While Dad watched, I’d sort through my booty, figuring out what I got and what I’d be taking to school the next day to show the guys.
The tables are pretty well stocked at this point. Some guys are trickling in after 7:30 mass at Blessed Sacrament, which is just up the road. Those of us who either hit the Saturday mass or who are don’t bother with church are ready for action.
“Hey, Tim,” Howie yells. “You in on the pool this week?”
Tim shakes his head and says no, leaving Dad and Howie as the only participants.
The bet is simple: First sale of the day earns you a buck from the other guys in the pool.
The value, however, isn’t the dollar, but the bragging rights. Dad won last month and threatened to frame Howie’s dollar and bring it to every subsequent show. Again, the humor is something of an acquired taste.
“The kid bought something from me in the parking lot,” Dad says, pointing to me.
“NON-DEALER SALE, NON-DEALER SALE!” Howie barks. “None of this cheating bullshit.”
Shortly after his stipulation to the rules of the game, a seller shows up from the model car show down the hall. He buys one of Howie’s bobbleheads.
Howie wants his winnings.
“The guy’s a dealer, Howie,” I point out.
“He’s not a dealer in here,” Howie pushes back.
“You said dealer,” I insist. “Card dealer, car dealer, crack dealer. Dealer’s a dealer.”
“Jesus Christ,” he says to my father with mock disgust. “He’s your fucking kid all right…”
After the first few years of buying, Dad set the rules. We’ll collect for 10 years at most, he said. He bought a set from 1980, one year before we started co
llecting, with the logic that we’d then have one of every card from 1980 to 1990.
Back then, all we had was Topps. Collecting was pretty easy.
Dad said no football. Baseball only. I’m not getting into all sorts of extra stuff, he explained.
When I was sick or something, he’d buy a couple packs of football cards as a pick-me-up gift. He figured they had no value. I still give him crap about getting a Joe Montana rookie card somewhere along the way.
We stopped buying cards from Rexall’s by the pack. Too inefficient. Dad found a wholesale distributor called Vic’s, which was located in one of the worst parts of town. Every sign in the place was written in English and Spanish, long before this was a marketing ploy.
We’d buy cards by the box, open them up and sort them. We’d then build sets. Plural.
When we’d finish ordering them, we’d scour our doubles from previous boxes and see if we could complete the sets.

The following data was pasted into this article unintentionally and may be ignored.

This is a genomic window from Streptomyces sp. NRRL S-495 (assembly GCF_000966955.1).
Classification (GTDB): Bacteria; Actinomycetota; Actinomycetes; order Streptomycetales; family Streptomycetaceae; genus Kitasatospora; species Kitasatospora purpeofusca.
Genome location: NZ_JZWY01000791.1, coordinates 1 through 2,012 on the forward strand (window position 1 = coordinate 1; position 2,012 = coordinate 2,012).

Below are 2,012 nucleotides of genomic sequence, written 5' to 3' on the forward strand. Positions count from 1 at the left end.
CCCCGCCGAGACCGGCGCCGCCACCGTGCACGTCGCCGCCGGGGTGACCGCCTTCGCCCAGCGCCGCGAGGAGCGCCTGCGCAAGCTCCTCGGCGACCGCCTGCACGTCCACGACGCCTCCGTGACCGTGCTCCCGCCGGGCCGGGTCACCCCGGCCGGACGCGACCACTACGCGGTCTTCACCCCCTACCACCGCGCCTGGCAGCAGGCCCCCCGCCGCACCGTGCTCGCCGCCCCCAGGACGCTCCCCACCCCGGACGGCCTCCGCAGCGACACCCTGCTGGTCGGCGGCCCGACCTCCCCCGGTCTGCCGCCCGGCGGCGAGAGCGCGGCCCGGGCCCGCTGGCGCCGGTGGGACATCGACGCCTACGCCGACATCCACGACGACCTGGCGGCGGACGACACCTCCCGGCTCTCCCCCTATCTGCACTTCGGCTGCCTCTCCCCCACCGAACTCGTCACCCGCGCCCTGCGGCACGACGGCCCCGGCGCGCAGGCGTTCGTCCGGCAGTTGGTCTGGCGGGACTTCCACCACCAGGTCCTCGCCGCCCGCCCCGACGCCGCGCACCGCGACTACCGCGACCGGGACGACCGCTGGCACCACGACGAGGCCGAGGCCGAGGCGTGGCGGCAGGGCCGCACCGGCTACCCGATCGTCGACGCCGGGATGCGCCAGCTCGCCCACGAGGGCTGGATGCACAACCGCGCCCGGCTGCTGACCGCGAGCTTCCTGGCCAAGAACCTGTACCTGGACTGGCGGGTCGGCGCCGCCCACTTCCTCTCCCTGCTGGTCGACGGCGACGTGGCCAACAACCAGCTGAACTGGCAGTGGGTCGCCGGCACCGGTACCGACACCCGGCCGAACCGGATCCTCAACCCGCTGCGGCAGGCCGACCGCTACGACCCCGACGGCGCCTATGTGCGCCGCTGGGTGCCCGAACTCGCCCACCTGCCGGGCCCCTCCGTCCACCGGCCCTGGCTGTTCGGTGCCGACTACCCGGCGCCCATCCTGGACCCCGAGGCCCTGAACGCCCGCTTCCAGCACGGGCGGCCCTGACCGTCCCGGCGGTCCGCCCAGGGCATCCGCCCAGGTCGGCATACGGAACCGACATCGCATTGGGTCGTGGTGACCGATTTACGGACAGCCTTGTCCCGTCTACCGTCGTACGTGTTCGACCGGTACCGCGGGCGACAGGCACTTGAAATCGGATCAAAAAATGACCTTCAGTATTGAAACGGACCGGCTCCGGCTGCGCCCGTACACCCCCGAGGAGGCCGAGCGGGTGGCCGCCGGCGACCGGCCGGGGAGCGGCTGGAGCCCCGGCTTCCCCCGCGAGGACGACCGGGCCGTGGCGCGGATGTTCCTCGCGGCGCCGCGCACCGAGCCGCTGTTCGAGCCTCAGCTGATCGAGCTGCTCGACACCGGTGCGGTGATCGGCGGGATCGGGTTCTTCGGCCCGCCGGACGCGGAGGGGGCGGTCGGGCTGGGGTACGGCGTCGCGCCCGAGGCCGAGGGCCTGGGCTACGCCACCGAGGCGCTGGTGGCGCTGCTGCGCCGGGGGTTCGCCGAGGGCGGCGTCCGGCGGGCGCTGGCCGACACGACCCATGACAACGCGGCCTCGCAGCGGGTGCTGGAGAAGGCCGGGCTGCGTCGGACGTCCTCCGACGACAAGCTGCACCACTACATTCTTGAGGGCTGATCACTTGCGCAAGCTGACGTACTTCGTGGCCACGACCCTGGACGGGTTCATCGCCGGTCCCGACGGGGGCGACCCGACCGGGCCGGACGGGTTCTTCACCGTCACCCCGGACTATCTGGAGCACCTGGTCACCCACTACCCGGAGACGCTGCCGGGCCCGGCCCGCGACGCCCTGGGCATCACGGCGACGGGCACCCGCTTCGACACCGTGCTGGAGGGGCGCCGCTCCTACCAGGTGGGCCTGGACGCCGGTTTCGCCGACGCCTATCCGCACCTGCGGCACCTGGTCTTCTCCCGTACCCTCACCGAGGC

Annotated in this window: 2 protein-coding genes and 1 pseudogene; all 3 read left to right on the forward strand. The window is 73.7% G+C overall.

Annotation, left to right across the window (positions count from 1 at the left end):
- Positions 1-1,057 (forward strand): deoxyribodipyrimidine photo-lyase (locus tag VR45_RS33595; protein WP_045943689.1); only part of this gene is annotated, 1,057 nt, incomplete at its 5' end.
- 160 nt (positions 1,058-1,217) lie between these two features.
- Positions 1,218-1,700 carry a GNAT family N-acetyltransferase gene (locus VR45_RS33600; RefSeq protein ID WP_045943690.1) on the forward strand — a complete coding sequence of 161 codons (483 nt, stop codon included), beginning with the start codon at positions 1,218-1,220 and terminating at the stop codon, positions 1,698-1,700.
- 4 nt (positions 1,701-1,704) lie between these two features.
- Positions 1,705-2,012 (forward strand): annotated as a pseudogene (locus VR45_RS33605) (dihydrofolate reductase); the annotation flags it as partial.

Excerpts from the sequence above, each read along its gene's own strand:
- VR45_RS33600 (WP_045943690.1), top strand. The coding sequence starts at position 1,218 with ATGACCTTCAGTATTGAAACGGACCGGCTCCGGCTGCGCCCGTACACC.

When that wasn’t possible, we’d write down the numbers of the cards we didn’t have and go out shopping. Card stores were popping up around town. Shows were becoming more frequent. We’d take our lists and cross off the numbers as we found the cards. Other guys at Dad’s office were also collecting, so trades were always possible. I still remember Dad coming home with a 1981 Johnny Wockenfuss that I swore was a myth. I also remember pulling one seemingly magical card from a pack and being excited because I heard that a card featuring a guy named Mickey was worth a ton of money.
Dad managed not to laugh as he explained the difference between a 1951 Mickey Mantle and a 1981 Mickey Klutts.
It’s 9 a.m. and people are filtering in. P.J., the guy running the show, has two girls staffing the card table at the door. Admission is a buck. I think kids under 12 are still free. At least, it used to be that way.
“I don’t think we’re going to make table,” Dad says with a look of concern.
Dealers pay $30 for a table at the show. Two tables can be had for $50. Dad and Howie split a table and a half, so we’re into this deal $40 from the start. Anything after $40 is profit.
When I was a kid, dealers always made profit. A guy Dad knew got laid off in about 1982 and when they wanted to bring him back later that year, he refused. Selling cards earned him more than his day job, so he became a full-time dealer. It was impossible to get a table at a show. Selling cards was like a license to print money in those halcyon days.
Now, with a lack of interest in the hobby, oversaturation of products, too much specialization and a recession, dealers think about making table first, everything else second.
Dad is one of the few guys who doesn’t need to worry one way or the other. He’s retired, has a good pension and has his house paid off. This is truly a hobby and a good way to spend a Sunday with his kid. Still, he doesn’t want to lose money, so he’s thinking about making table.
Howie sells a bobblehead to a real, live, non-dealer, so Dad’s out a buck.
“Shit,” Dad mutters as he hands Howie a dollar. “Now we’re down $41.”
As I got older, we got into some very strange collecting habits. Dad stopped buying cards from Vic’s. He worked out a deal with a dealer where we’d split a case of cards that came directly from the factory. A case, if memory serves, had about 12,000 cards in there. They came in 500-count boxes that needed to be sorted. We would often take over the dining room table with wobbling stacks of cards.
I stopped looking at the fronts of cards and only noticed the backs. Numbers mattered. Dad often worried from year to year if the font they’d use for the numbers would be large enough or clear enough to see. His eyes were getting older and bifocals wouldn’t be far off.
Sorting was a job.
We’d break the cards down into 100s, 200s, 300s, 400s, 500s, 600s and 700s. Then, we’d each grab a hundreds grouping and sort them into 10s, 20s and so forth. Then it would be 1, 1, 1, 2, 2, 2, 3, 3, 3 and more. We’d usually settle on a certain number of sets we’d try to pull out of the case. Usually, we’d have one really raggedy set that needed lots of help. We always tried to squeeze out one more than we really could.
We also look for cards while on vacations. One year, Dad and I found a set of homerun hitters put out by the Circle K stores in Arizona. Dad bought as many as he could get his hands on, leading to a great deal of cussing by my mother, who had to find a way to pack all of these damned things in her suitcase.